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With Ben Roethlisberger Gone, The Steelers Can Find their Old Identity Back

(Photo by Dilip Vishwanat/Getty Images)

In the Pittsburgh Steelers Sunday night 42-21 wild card loss to the Kansas City Chiefs, one thing is apparent. The Steelers are not close to Super Bowl contenders.

The playoffs are a time where the cream rises to the top, it is also where the horse crap does too. Guess which category the Steelers fall into. The Steelers' defense played their best quarter and a half of the season in the first half on Sunday. A tipped pass by the should be Defensive Player of the Year T.J. Watt that was intercepted by of all people Devin Bush. They had a scoop and score by Watt caused by a hit by Cameron Heyward. All that occurred and they were down by two touchdowns, why because they do not have the talent to compete against the big dogs in the AFC.

After Sunday night's waxing at the hands of the Chiefs, they close the season with a 9-8-1 record with a point differential of negative 76 for the 2021 season. It looks good on paper that they made the postseason this year, what was the benefit? They have no clear successor to Ben at quarterback, a defense that has three players that you can rely upon consistently, pieces too young in some spots and not good enough at others spots. Ditto with the offensive line. They're receiver core although talented players across the board, they all for one reason or another has focus issues whether it be concentration lapses on the field (Dionte Johnson drops or not tracking the ball well enough), or off the field (JuJu and Claypool interested in building their brands and allegedly frequenting South Side bar scene during the week).

But the biggest problem with the Steelers culture over the past two years has been Ben Roethlisberger. Ben has been the Steelers' number one problem for years. He has had a falling out with coordinators, he had a falling out with Antonio Brown, and he didn’t support Le’Veon Bell in his contract negotiations. He has held this franchise back for the past five seasons with his threatening to retire following the 2016 AFC Championship game, his repeatedly throwing receivers under the bus, and not taking a pay cut sooner to help the team's cap situation.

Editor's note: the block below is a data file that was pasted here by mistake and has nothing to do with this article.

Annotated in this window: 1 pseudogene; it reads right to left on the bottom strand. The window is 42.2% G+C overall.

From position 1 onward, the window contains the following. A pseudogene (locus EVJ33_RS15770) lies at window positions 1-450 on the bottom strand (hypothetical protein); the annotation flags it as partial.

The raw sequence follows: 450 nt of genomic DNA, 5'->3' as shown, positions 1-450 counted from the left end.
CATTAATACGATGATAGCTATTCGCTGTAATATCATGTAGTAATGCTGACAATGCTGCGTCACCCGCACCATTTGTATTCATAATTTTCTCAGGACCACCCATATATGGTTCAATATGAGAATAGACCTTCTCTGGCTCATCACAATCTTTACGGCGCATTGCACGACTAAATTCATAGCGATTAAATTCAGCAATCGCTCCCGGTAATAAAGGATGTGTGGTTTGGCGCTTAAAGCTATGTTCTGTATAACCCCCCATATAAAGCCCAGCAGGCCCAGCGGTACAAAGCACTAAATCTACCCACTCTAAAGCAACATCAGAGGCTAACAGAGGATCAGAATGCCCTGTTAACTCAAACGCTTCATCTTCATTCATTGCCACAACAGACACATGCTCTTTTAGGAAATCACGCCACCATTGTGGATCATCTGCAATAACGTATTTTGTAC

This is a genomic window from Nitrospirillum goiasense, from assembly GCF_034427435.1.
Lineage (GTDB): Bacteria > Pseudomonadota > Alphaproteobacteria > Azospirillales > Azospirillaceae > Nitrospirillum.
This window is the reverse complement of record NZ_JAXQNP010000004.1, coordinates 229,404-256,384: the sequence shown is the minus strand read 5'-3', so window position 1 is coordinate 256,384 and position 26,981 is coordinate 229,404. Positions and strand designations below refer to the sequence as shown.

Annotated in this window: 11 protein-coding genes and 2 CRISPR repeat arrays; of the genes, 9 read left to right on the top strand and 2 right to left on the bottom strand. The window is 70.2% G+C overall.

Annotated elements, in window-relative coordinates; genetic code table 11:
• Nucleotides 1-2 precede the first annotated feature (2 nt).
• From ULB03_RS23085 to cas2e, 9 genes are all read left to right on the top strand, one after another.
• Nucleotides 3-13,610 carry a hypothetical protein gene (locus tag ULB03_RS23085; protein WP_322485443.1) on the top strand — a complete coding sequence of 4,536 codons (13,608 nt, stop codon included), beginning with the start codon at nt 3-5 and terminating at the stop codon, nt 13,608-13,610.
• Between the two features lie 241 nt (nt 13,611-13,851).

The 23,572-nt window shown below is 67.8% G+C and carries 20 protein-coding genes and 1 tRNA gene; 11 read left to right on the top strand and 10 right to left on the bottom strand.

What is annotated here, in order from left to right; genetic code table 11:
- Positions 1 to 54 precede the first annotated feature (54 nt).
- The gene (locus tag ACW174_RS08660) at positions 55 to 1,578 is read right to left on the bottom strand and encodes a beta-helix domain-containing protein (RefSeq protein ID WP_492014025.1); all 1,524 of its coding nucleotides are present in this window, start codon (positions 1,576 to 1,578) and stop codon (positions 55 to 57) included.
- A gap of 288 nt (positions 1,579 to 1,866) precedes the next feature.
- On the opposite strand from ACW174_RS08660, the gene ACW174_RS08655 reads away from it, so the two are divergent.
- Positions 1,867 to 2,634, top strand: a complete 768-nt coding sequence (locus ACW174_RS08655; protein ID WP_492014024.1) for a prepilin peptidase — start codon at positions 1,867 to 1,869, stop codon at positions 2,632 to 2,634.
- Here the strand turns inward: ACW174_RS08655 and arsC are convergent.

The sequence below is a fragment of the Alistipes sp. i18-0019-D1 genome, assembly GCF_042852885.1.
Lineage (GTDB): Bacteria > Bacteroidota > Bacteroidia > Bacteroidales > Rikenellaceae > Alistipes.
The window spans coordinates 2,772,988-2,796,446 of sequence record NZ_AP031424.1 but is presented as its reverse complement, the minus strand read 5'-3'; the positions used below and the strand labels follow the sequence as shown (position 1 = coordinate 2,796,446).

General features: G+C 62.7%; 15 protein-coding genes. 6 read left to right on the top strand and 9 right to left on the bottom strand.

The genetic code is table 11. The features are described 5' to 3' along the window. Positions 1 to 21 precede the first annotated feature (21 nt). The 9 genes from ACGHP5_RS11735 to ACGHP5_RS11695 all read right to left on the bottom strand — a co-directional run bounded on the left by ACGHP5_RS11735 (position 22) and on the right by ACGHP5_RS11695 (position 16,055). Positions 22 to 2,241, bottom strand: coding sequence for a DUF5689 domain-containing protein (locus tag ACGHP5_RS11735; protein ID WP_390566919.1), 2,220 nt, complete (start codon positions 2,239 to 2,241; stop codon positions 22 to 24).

I thought they should have cut ties with Been three years ago when they traded Brown and let Bell go in free agency. I know it is hard to get rid of a legend, but the Steelers were a franchise and a culture that got infested with cancer and long ago when names like James Farrior, Troy Polamalu, Brett Keisel, and Aaron Smith departed and it became Ben’s team, the culture of toughness, blue-collar and intimidating mystique has dissipated.

Rather it was Ben’s direct influence or not, the diva-like behavior of players that came in the locker room, the inopportune trash-talking of opponents, the outdated arrogance to suggest that the Pittsburgh Steelers were the Pittsburgh Steelers is Ben’s fault for being a diva himself.

This locker room mentality is the reason why opponents go into Heinz Field and are no longer intimidated when the Steelers come out of the tunnel. They do not have that fear factor when Renegade comes on in the fourth quarter when they need a play. This culture needs to get back to the way it needs to be for the Steelers to prosper post-Roethlisberger.

All in all, I will miss Ben Roethlisberger the player and the talent. He will go down in the Steelers Mt. Rushmore, but he hurt this organization more than he helped it during his final few seasons and I hope Ben the best in his next chapter in his life.

Twitter: @bwalkerdadon


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